Week 4: Aquatic ecology and socio-ecology: Examine how ice affects life underwater, how glacial dynamics affect rivers in wintertime, and how aquatic organisms survive. Discuss water ecosystem services and the value of Patagonia for world water, especially glaciers, while exploring the myriad expected impacts from climate change. Travel to the Balmaceda and Serrano Glaciers and the mouth of the glacier-fed Serrano River. Center cleanup and travel to Punta Arenas for the final days of the program. Day trip to Reserva Nacional Magallanes to discuss the impacts of water resources and the impacts of history and development. Final exam, course-closing, and returning home.
This academically rigorous program follows a six-day/week schedule. The interdisciplinary curriculum is designed to help students actively discover and understand the complexities of environmental, social, and economic issues in Chile. Read more about the SFS program model.
Conservation challenges posed by climate change and resource extraction
On the Patagonian Winter program, you will take one 4-credit course. This course is participatory in nature and is designed to foster inquiry and active learning combining lectures, field exercises, assignments, and tests. This course is taught in English.
Check back soon for the course description and syllabus.
The Patagonian winter is a defining aspect of the ecological and social systems of the region. This course will examine the different ways that winter affects human and non-human systems. This course brings you to the world-famous Torres del Paine National Park in the stillness of winter to observe the camelid guanacos and flightless ñandús as they get ready for the approaching winter. The shortening days drive changes in the ranching practices in the estancias in the area as they move their livestock to winter pastures. The approaching Winter Solstice also connects indigenous communities as they make ready for the coming New Year. Finally, the winter brings the season when glaciers would normally be recovering their mass. However, climate change is creating changes in all of these interactions. This course covers past adaptations to historic winter climates, from plant and animal community distributions and the human settlement patterns driven by climate conditions for the maintenance of communities.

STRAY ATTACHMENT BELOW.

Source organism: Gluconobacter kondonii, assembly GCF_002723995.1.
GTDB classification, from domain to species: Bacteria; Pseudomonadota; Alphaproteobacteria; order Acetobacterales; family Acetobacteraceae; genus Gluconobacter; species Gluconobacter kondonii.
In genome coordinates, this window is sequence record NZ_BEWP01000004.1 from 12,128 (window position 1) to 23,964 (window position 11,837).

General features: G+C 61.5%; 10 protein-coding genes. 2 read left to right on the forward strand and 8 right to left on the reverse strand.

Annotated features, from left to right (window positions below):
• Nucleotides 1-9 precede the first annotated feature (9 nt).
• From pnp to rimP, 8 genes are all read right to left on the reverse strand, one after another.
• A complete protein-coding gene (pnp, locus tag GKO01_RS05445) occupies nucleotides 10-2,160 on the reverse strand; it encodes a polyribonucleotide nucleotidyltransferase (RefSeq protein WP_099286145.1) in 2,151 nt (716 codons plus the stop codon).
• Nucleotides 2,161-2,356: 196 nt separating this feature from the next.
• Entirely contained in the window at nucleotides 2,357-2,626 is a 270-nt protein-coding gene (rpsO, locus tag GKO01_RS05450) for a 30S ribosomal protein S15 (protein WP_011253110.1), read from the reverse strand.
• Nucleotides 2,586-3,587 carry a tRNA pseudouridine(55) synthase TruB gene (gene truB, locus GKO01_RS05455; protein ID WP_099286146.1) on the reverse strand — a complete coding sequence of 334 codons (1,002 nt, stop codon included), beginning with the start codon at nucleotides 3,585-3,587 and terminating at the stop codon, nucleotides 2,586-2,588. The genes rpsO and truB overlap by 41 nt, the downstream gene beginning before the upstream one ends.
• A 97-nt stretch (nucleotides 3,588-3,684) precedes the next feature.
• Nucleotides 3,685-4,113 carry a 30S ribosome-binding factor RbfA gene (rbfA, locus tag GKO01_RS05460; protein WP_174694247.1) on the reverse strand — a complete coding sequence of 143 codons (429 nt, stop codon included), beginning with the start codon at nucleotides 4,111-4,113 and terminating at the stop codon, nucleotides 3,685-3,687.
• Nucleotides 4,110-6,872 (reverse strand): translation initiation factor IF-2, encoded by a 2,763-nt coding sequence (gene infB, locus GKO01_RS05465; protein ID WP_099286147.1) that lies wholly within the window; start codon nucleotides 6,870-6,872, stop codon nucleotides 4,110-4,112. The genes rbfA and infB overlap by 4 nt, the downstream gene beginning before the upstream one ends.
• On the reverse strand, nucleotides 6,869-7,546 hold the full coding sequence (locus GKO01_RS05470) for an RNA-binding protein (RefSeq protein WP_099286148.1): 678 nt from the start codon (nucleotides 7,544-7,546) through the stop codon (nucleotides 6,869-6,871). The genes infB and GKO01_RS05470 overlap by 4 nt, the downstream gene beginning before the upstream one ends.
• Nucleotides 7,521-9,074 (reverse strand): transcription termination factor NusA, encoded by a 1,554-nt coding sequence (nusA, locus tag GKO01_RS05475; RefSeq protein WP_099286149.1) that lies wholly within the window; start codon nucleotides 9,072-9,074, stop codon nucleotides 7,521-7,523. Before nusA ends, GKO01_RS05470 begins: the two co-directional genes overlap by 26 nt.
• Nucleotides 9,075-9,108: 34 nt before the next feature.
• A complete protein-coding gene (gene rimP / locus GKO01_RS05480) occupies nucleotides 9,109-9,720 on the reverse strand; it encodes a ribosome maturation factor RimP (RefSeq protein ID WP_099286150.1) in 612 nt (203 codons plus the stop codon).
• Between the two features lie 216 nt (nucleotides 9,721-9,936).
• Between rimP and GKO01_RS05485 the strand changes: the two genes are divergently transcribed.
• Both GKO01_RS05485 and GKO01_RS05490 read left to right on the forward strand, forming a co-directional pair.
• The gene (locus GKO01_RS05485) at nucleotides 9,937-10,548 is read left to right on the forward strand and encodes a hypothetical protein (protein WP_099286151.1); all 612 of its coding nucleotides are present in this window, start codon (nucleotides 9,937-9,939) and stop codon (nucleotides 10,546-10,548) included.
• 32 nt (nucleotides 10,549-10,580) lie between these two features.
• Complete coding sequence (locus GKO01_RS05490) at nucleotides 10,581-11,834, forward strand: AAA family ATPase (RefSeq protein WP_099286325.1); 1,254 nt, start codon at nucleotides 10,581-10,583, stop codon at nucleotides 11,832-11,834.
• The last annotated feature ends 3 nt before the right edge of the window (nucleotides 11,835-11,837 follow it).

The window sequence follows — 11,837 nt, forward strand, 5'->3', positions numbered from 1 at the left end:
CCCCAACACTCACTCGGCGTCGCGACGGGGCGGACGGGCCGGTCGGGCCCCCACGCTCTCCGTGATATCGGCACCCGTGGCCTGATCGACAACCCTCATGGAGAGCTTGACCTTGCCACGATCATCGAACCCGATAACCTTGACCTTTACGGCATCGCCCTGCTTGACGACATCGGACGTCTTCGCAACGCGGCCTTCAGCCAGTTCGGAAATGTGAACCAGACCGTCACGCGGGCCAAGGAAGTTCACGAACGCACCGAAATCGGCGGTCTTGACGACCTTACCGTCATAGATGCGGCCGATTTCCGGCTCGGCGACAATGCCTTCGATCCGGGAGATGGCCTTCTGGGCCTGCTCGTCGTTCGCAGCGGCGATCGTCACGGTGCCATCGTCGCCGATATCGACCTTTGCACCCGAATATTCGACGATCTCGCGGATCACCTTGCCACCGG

You will be challenged to examine the natural phenomenon of the Winter Solstice through various lenses – physical, social, and ecological – within the context of Southern Patagonia. This interdisciplinary approach will teach you a variety of skills, including interdisciplinary system-thinking around conservation, key informant interviewing, aquatic macroinvertebrate sampling in freezing glacial rivers, and landscape observation of rugged Patagonian steppes, forests, wetlands, and rivers.
You will visit locations and meet people that will help provide context to explore the implications and impacts of the coming of winter and the longest night of the year. This includes visiting Patagonian ranches (estancias) in the hills and forests of Southern Patagonia, hiking through the forests, along the rivers, and up to glaciers in Torres del Paine National Park, and learning from Kawesqar and Mapuche-Williche people living in the region.
Surrounded by the jagged peaks of Cerro Benítez and the deep blue waters of the Señoret Channel lies the port city of Puerto Natales – the gateway to the famous Torres del Paine National Park. Located in the heart of this bustling tourist hub is the Center for Climate Studies, your home base for expeditions throughout the region.
Up to 6-person, dorm-style rooms with shared bathrooms
Classroom and student lounge
Kitchen and dining room, and on-site cooking staff
Just a few blocks from the town square, shops, and cafes of Puerto Natales
Short walk to the Señoret Channel, a scenic fjord with views of the Andes